Essays in Banking and Consumer Finance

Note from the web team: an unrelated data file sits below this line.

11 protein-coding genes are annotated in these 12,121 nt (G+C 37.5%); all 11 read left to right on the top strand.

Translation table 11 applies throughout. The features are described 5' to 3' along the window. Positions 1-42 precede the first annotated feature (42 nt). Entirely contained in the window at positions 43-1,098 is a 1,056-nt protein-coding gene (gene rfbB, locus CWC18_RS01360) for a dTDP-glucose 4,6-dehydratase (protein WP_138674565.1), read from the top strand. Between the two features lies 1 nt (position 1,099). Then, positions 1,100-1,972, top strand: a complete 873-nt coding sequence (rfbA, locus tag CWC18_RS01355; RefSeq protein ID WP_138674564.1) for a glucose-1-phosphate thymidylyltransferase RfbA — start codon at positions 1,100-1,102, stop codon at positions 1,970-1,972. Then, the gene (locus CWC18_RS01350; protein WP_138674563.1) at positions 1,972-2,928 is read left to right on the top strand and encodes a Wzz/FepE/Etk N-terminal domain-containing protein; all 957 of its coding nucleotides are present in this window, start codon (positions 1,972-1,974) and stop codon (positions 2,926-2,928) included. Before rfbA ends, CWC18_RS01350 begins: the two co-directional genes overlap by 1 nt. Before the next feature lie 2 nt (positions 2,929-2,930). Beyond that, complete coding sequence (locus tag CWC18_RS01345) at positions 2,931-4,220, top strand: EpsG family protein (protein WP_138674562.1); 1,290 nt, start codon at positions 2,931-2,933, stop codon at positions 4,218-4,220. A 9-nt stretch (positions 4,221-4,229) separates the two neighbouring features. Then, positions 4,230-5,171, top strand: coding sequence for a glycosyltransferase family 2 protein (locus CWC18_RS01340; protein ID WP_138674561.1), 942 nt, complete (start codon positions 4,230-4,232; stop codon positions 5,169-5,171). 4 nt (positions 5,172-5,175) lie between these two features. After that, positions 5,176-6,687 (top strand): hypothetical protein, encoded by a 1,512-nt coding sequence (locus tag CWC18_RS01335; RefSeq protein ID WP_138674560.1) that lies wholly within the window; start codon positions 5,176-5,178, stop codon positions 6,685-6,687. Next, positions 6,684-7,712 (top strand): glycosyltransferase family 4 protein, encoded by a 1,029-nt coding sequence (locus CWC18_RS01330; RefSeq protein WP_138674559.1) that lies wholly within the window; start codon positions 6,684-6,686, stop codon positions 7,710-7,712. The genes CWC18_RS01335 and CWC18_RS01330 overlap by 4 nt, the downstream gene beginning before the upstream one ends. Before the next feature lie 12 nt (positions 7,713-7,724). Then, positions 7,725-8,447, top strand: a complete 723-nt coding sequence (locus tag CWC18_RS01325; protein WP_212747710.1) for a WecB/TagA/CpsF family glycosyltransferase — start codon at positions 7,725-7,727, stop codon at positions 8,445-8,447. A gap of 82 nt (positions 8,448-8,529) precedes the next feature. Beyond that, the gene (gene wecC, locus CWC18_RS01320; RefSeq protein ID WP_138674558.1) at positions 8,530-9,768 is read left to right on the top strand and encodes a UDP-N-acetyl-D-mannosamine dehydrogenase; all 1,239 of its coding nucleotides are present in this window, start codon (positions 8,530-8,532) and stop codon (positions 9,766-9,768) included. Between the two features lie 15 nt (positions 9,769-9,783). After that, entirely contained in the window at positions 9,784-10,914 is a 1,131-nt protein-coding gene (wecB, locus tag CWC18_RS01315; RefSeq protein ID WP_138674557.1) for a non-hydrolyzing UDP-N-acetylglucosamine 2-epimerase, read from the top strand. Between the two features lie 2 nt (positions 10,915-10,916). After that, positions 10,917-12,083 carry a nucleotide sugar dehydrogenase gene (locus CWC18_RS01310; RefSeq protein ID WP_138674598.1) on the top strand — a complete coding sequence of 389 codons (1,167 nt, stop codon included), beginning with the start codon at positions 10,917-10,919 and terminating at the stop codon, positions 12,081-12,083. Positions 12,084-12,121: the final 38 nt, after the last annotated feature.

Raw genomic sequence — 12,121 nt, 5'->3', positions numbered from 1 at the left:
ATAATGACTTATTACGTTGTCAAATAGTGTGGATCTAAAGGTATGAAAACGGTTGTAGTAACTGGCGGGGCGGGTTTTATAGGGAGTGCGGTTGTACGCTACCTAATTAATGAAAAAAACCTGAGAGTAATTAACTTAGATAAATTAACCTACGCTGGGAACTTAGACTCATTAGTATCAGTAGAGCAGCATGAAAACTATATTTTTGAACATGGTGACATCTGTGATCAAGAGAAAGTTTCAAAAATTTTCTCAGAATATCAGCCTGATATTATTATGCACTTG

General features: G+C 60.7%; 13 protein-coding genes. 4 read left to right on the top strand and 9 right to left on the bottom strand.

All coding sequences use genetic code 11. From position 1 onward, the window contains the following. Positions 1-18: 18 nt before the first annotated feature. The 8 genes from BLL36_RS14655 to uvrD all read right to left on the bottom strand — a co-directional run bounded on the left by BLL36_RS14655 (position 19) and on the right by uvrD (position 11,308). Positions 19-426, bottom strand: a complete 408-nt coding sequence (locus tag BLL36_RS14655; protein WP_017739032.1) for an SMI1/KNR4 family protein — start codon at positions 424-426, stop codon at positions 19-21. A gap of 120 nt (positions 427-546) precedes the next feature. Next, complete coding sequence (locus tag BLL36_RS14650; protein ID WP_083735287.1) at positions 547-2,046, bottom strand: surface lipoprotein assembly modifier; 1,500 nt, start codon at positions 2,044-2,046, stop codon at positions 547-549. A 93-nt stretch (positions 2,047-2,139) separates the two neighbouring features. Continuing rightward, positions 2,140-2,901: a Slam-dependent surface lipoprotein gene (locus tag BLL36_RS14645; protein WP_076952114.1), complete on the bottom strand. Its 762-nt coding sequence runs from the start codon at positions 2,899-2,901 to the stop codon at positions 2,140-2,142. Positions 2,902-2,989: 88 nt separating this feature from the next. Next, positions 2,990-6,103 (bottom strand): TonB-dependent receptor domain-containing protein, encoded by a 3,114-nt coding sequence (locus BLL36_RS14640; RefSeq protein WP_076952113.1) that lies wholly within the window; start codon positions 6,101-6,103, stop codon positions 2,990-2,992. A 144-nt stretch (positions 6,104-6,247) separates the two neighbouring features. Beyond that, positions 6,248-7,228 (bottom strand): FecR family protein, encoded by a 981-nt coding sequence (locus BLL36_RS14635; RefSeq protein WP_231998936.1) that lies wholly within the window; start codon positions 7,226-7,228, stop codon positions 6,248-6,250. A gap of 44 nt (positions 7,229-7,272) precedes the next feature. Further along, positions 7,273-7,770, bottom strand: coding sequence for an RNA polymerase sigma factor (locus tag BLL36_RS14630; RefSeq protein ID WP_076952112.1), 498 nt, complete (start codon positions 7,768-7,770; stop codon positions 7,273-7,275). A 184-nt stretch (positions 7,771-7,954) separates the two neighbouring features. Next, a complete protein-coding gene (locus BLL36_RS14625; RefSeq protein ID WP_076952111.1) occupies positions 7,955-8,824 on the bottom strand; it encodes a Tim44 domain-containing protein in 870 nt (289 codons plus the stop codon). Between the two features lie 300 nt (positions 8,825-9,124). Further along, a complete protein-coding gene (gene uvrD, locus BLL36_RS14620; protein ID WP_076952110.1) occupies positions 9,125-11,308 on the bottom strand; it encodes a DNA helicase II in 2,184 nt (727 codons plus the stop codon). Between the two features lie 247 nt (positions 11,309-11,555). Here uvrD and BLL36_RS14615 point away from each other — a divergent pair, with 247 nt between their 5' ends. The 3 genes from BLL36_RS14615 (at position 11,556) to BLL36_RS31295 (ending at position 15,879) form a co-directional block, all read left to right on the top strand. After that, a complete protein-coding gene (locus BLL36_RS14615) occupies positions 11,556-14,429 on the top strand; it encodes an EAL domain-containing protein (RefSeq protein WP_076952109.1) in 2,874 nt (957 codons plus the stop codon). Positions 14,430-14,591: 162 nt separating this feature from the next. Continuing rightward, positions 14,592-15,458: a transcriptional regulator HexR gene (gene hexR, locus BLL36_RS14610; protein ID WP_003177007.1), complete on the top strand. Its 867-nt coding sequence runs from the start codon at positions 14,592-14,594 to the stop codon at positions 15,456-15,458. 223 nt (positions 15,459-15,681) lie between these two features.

My dissertation consists of two chapters. In the first chapter, I show that the growing trend in financial services digitalization has introduced a new dimension along which commercial banks compete, with consequences for the local economy. Small community banks (SCBs) are slow to implement mobile technologies and lose deposits to larger, better-digitalized banks following mobile infrastructure improvements. This dynamic negatively affects their small business lending, for they have historically relied on information and liquidity synergies with deposits to maintain their competitive advantage in such markets. Larger banks and FinTech firms prove to be imperfect substitutes in this setting, and the local economy benefits less from digitalization in areas where SCBs had an important presence before its advent. The second chapter, co-authored with Prof. Rawley Heimer, focuses on the outcomes of consumers' efforts to achieve restitution for disputed financial services. We find that complaints filed with the Consumer Financial Protection Bureau (CFPB) from low-income and Black zip codes are 30% less likely to be resolved with the consumer receiving financial restitution. The gap in financial restitution was scarcely present under the Obama administration, but grew substantially under the Trump administration. We attribute the change in financial restitution under different political regimes to companies anticipating a more industry-friendly CFPB, as well as to the more industry-friendly leadership of the CFPB achieving less financial restitution for low-income and Black filers. The financial restitution gap cannot be explained by differences in product usage nor the quality of complaints, which we measure using textual analysis.